CARVER Coaching & Performance Newsletter
Hi, Paul here,
I hope this finds you well. This week’s theme is…
The final step before ‘Competitive Greatness’ in John Wooden’s ‘Pyramid of Success’ is confidence. Wooden notes that confidence is developed on a foundation of respect without fear, and built through preparation and perspective.
Confidence is closely linked with the concept of self-efficacy introduced by Albert Bandura, defined as an individual’s belief in their capability or capacity to execute the behaviours required to produce a specific outcome. Self-efficacy is reflected in the ability to exert control over one’s motivation, behaviour, and social environment.
The more confident an individual is the more likely they are to achieve their desired outcomes or goals. This is because the degree of self-efficacy and confidence influences the amount of energy and focus that an individual expends on working toward a goal and their level of intrinsic motivation. Bandura’s theory of self-efficacy has significantly influenced how we approach behavioural change, with application in education, exercise, and addiction. It is also widely practicable in the sporting arena.
Whether you are competing or coaching at a grassroot or community level, or within the realm of elite sport, confidence can affect our behaviours and, in turn, influence the outcomes we experience. Numerous variables can influence our confidence, such as how we are feeling both mentally and physically, our past experience, and our level of preparation. A low degree of self-efficacy can impact our desire to participate and the way in which we participate; it can also negatively interfere with our performance and restrict our enjoyment. Similarly, overconfidence can also have negative consequences. For example, overestimating our ability can lead to injury, a loss of trust between teammates or colleagues, and underestimating ourselves in the future. However, the good news is that confidence is dynamic and we can take steps to enhance our self-efficacy.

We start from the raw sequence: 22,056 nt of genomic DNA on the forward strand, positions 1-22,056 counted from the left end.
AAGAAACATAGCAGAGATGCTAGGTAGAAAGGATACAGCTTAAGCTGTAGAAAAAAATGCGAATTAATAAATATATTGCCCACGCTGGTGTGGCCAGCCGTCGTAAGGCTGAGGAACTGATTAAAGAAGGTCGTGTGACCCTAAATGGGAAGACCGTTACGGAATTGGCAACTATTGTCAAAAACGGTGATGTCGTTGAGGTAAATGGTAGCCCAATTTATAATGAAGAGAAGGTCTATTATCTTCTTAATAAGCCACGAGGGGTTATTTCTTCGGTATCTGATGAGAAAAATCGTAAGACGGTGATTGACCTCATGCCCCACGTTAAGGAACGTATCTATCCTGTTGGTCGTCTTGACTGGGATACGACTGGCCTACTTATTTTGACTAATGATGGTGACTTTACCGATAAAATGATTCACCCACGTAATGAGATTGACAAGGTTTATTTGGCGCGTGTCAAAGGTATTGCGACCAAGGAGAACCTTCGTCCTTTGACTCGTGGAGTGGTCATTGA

Goal-setting is a highly effective method of building confidence. It is important to set goals that are achievable but challenging. Breaking our long-term goals into smaller, manageable tasks can assist us in moving closer to our goals and increasing our self-confidence as we can monitor our progress toward the longer-term goal. Habit-tracking and journaling can be used to measure such progress and helps us to visualise our improvement. When acquiring skills, the athlete and coach can divide the skill into simpler components and gradually increase the difficulty. Feedback also plays a significant role in the process of developing confidence. Praise and constructive criticism can help an athlete feel good about themselves while identifying specific areas for improvement. Constructive criticism should be detailed and assist the athlete in identifying gaps in their ability or knowledge. This can help the athlete visualise themselves bridging the gap between where they are currently and where they would like to be. Effort should also be praised, with failure identified as part of the process of learning.
Many athletes and coaches reflect to build confidence by recalling their accomplishments and achievements.